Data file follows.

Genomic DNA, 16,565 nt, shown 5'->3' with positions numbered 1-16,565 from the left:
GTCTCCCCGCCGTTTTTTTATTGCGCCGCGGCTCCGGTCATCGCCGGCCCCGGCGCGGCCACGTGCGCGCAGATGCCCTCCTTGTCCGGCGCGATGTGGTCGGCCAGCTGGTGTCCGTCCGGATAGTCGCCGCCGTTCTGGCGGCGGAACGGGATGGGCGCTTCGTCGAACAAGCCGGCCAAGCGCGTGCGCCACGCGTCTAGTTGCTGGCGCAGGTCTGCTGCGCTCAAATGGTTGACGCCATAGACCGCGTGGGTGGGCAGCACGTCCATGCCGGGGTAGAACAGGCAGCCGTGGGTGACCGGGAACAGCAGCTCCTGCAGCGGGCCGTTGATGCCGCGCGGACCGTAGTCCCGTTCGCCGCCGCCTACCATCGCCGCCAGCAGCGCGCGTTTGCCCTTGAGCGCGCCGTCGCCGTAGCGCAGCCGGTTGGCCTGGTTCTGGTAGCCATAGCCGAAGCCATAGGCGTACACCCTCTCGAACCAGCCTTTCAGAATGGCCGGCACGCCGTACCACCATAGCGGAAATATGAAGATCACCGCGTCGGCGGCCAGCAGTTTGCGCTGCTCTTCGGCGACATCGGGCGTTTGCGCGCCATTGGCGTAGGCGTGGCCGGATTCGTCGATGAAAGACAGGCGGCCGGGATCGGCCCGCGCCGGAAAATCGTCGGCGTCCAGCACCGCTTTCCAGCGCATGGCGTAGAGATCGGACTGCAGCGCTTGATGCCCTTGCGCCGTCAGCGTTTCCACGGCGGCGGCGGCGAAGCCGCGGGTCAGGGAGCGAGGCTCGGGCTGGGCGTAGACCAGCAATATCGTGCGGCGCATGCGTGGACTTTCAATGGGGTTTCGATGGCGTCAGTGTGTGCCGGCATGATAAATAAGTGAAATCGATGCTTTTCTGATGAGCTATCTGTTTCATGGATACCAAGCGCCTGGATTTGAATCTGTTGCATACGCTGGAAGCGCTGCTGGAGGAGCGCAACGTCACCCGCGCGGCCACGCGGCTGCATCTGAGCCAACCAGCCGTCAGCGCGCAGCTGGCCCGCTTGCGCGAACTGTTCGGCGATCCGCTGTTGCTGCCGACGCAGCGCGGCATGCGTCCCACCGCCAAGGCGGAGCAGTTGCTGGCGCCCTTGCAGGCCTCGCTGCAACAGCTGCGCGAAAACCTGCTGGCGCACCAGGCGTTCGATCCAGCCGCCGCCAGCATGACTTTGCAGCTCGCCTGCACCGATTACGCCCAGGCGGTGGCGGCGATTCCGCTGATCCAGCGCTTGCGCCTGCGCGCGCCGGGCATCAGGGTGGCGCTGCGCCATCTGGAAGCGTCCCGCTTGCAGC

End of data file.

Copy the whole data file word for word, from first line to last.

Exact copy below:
Genomic DNA, 16,565 nt, shown 5'->3' with positions numbered 1-16,565 from the left:
GTCTCCCCGCCGTTTTTTTATTGCGCCGCGGCTCCGGTCATCGCCGGCCCCGGCGCGGCCACGTGCGCGCAGATGCCCTCCTTGTCCGGCGCGATGTGGTCGGCCAGCTGGTGTCCGTCCGGATAGTCGCCGCCGTTCTGGCGGCGGAACGGGATGGGCGCTTCGTCGAACAAGCCGGCCAAGCGCGTGCGCCACGCGTCTAGTTGCTGGCGCAGGTCTGCTGCGCTCAAATGGTTGACGCCATAGACCGCGTGGGTGGGCAGCACGTCCATGCCGGGGTAGAACAGGCAGCCGTGGGTGACCGGGAACAGCAGCTCCTGCAGCGGGCCGTTGATGCCGCGCGGACCGTAGTCCCGTTCGCCGCCGCCTACCATCGCCGCCAGCAGCGCGCGTTTGCCCTTGAGCGCGCCGTCGCCGTAGCGCAGCCGGTTGGCCTGGTTCTGGTAGCCATAGCCGAAGCCATAGGCGTACACCCTCTCGAACCAGCCTTTCAGAATGGCCGGCACGCCGTACCACCATAGCGGAAATATGAAGATCACCGCGTCGGCGGCCAGCAGTTTGCGCTGCTCTTCGGCGACATCGGGCGTTTGCGCGCCATTGGCGTAGGCGTGGCCGGATTCGTCGATGAAAGACAGGCGGCCGGGATCGGCCCGCGCCGGAAAATCGTCGGCGTCCAGCACCGCTTTCCAGCGCATGGCGTAGAGATCGGACTGCAGCGCTTGATGCCCTTGCGCCGTCAGCGTTTCCACGGCGGCGGCGGCGAAGCCGCGGGTCAGGGAGCGAGGCTCGGGCTGGGCGTAGACCAGCAATATCGTGCGGCGCATGCGTGGACTTTCAATGGGGTTTCGATGGCGTCAGTGTGTGCCGGCATGATAAATAAGTGAAATCGATGCTTTTCTGATGAGCTATCTGTTTCATGGATACCAAGCGCCTGGATTTGAATCTGTTGCATACGCTGGAAGCGCTGCTGGAGGAGCGCAACGTCACCCGCGCGGCCACGCGGCTGCATCTGAGCCAACCAGCCGTCAGCGCGCAGCTGGCCCGCTTGCGCGAACTGTTCGGCGATCCGCTGTTGCTGCCGACGCAGCGCGGCATGCGTCCCACCGCCAAGGCGGAGCAGTTGCTGGCGCCCTTGCAGGCCTCGCTGCAACAGCTGCGCGAAAACCTGCTGGCGCACCAGGCGTTCGATCCAGCCGCCGCCAGCATGACTTTGCAGCTCGCCTGCACCGATTACGCCCAGGCGGTGGCGGCGATTCCGCTGATCCAGCGCTTGCGCCTGCGCGCGCCGGGCATCAGGGTGGCGCTGCGCCATCTGGAAGCGTCCCGCTTGCAGC